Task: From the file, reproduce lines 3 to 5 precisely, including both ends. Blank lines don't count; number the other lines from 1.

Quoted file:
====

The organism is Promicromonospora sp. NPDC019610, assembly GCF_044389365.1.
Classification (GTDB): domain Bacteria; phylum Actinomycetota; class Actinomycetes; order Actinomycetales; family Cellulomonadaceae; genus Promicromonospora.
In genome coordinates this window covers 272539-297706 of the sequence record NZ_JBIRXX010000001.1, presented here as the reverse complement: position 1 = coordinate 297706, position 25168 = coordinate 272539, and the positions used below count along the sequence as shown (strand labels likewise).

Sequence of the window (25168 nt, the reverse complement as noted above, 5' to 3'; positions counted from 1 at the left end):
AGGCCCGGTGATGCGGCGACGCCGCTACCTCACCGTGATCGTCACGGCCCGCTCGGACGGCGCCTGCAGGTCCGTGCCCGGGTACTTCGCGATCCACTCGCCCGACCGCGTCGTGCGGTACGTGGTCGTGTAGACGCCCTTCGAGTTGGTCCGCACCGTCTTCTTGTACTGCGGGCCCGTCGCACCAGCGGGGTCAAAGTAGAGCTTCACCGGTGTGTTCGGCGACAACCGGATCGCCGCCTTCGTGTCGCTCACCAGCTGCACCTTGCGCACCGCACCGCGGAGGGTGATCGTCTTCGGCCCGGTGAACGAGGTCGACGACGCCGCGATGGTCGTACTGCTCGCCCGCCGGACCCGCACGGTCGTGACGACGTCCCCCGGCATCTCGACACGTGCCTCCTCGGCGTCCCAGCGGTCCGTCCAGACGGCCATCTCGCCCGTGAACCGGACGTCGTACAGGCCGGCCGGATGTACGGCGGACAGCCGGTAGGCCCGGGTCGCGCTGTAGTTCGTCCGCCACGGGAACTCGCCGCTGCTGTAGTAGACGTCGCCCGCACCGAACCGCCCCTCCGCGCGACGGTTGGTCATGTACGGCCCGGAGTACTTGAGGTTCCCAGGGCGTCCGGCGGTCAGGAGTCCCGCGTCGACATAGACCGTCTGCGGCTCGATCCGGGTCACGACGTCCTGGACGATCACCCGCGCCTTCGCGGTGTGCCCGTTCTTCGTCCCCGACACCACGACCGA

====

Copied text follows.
In genome coordinates this window covers 272539-297706 of the sequence record NZ_JBIRXX010000001.1, presented here as the reverse complement: position 1 = coordinate 297706, position 25168 = coordinate 272539, and the positions used below count along the sequence as shown (strand labels likewise).

Sequence of the window (25168 nt, the reverse complement as noted above, 5' to 3'; positions counted from 1 at the left end):
AGGCCCGGTGATGCGGCGACGCCGCTACCTCACCGTGATCGTCACGGCCCGCTCGGACGGCGCCTGCAGGTCCGTGCCCGGGTACTTCGCGATCCACTCGCCCGACCGCGTCGTGCGGTACGTGGTCGTGTAGACGCCCTTCGAGTTGGTCCGCACCGTCTTCTTGTACTGCGGGCCCGTCGCACCAGCGGGGTCAAAGTAGAGCTTCACCGGTGTGTTCGGCGACAACCGGATCGCCGCCTTCGTGTCGCTCACCAGCTGCACCTTGCGCACCGCACCGCGGAGGGTGATCGTCTTCGGCCCGGTGAACGAGGTCGACGACGCCGCGATGGTCGTACTGCTCGCCCGCCGGACCCGCACGGTCGTGACGACGTCCCCCGGCATCTCGACACGTGCCTCCTCGGCGTCCCAGCGGTCCGTCCAGACGGCCATCTCGCCCGTGAACCGGACGTCGTACAGGCCGGCCGGATGTACGGCGGACAGCCGGTAGGCCCGGGTCGCGCTGTAGTTCGTCCGCCACGGGAACTCGCCGCTGCTGTAGTAGACGTCGCCCGCACCGAACCGCCCCTCCGCGCGACGGTTGGTCATGTACGGCCCGGAGTACTTGAGGTTCCCAGGGCGTCCGGCGGTCAGGAGTCCCGCGTCGACATAGACCGTCTGCGGCTCGATCCGGGTCACGACGTCCTGGACGATCACCCGCGCCTTCGCGGTGTGCCCGTTCTTCGTCCCCGACACCACGACCGA